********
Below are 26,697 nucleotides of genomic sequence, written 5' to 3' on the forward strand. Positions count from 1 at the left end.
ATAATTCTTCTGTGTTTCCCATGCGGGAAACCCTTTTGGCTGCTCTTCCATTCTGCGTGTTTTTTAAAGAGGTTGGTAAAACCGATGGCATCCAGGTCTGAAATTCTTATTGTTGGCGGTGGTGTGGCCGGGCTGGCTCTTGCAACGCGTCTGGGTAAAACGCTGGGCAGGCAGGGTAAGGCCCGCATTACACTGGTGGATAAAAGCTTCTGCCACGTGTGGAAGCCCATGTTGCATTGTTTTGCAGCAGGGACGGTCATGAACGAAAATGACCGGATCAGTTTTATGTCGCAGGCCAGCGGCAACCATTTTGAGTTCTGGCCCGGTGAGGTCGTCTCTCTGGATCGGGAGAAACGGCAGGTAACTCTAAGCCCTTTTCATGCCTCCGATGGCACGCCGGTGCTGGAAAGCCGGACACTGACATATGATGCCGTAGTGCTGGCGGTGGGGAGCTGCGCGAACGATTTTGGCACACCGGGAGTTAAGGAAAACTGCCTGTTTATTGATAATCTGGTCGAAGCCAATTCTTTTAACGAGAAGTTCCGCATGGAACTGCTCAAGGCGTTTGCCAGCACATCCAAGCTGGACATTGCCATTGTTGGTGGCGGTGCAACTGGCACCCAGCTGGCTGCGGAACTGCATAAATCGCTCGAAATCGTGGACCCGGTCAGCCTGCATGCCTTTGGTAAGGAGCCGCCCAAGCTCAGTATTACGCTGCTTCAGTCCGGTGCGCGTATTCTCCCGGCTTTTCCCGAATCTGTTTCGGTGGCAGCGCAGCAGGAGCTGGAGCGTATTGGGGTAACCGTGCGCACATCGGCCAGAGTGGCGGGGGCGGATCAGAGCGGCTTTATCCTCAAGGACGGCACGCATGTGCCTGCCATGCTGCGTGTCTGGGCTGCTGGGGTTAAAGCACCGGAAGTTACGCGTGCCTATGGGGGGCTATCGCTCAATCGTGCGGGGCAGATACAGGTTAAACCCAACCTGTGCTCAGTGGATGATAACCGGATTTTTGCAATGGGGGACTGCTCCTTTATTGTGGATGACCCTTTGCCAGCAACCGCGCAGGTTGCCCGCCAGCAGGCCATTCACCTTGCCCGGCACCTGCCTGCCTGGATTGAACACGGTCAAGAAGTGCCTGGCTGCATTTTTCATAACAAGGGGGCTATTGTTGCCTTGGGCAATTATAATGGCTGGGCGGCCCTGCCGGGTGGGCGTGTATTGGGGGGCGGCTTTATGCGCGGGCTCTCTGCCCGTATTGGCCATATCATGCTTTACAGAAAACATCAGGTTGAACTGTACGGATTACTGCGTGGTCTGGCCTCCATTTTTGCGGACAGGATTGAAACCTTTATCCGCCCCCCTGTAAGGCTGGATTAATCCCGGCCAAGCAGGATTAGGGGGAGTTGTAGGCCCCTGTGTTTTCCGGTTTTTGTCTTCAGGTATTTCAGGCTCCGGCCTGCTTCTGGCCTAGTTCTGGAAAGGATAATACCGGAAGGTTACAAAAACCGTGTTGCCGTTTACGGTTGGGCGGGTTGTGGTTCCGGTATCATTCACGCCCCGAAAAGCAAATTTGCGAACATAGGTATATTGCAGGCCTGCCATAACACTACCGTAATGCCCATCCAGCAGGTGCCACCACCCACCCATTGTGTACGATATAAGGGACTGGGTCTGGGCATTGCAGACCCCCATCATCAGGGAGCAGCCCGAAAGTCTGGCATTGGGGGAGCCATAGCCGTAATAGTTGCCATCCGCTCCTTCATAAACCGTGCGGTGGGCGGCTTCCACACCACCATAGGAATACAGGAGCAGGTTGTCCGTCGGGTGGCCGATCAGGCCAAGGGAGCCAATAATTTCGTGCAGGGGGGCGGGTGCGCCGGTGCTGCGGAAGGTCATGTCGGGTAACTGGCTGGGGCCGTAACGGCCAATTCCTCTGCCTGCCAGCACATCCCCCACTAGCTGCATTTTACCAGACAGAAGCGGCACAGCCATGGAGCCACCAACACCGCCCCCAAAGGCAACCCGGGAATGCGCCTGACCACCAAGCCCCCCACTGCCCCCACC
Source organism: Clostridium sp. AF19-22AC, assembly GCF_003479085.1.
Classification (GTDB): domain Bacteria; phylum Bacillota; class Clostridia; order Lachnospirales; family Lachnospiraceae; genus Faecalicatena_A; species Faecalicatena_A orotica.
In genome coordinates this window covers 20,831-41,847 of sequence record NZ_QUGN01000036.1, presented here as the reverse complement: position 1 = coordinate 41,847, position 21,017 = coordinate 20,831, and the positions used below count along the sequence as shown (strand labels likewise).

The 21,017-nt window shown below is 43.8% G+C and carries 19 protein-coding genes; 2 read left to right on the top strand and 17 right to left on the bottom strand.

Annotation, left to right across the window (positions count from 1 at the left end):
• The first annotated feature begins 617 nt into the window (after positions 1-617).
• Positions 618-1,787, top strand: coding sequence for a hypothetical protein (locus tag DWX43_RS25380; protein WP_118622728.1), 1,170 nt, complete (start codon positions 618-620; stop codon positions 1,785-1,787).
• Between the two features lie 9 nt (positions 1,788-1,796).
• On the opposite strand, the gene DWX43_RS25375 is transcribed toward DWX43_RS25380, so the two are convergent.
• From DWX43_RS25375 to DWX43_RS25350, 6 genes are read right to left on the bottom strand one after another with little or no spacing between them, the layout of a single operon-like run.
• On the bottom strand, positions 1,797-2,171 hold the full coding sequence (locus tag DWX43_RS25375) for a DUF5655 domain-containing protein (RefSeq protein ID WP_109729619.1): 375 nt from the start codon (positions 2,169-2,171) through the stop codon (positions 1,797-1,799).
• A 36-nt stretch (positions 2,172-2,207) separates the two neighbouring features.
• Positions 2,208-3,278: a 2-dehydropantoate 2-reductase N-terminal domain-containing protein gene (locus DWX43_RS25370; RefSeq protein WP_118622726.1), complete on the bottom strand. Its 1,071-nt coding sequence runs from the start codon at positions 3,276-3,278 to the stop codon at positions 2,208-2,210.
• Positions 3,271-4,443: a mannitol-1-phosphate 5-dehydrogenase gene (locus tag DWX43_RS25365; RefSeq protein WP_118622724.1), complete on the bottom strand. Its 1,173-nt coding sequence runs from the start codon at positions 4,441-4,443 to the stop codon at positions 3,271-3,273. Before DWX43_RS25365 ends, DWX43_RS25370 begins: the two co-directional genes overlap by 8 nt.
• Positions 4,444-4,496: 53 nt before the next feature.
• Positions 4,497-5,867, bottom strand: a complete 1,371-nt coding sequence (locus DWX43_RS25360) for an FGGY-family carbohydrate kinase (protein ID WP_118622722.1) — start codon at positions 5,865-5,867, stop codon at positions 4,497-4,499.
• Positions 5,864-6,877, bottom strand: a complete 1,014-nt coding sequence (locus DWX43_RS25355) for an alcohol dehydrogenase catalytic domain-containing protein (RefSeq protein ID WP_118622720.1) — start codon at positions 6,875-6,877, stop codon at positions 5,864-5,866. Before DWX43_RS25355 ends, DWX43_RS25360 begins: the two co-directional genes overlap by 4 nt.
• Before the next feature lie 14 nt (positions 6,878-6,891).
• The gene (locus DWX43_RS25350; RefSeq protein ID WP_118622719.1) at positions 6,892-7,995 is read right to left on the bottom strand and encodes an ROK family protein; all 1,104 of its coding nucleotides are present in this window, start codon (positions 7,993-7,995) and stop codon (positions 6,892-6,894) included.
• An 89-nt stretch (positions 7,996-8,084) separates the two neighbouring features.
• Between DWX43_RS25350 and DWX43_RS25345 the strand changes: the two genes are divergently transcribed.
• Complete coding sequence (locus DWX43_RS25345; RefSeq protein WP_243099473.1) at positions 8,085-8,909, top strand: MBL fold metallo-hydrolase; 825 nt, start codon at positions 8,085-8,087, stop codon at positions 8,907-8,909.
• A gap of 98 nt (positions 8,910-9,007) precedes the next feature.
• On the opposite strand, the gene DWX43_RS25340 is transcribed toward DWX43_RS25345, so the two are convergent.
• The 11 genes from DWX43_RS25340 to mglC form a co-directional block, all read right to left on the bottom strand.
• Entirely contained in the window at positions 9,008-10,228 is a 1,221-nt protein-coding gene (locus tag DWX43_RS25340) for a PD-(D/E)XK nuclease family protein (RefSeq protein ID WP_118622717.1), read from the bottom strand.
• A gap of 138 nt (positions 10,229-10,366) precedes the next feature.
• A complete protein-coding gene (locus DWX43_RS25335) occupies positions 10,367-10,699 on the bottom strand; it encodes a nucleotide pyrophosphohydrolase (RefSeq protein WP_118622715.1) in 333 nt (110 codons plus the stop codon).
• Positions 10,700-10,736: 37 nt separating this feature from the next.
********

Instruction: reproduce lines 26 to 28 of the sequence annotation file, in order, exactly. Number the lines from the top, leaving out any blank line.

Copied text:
• On the opposite strand, the gene DWX43_RS25340 is transcribed toward DWX43_RS25345, so the two are convergent.
• The 11 genes from DWX43_RS25340 to mglC form a co-directional block, all read right to left on the bottom strand.
• Entirely contained in the window at positions 9,008-10,228 is a 1,221-nt protein-coding gene (locus tag DWX43_RS25340) for a PD-(D/E)XK nuclease family protein (RefSeq protein ID WP_118622717.1), read from the bottom strand.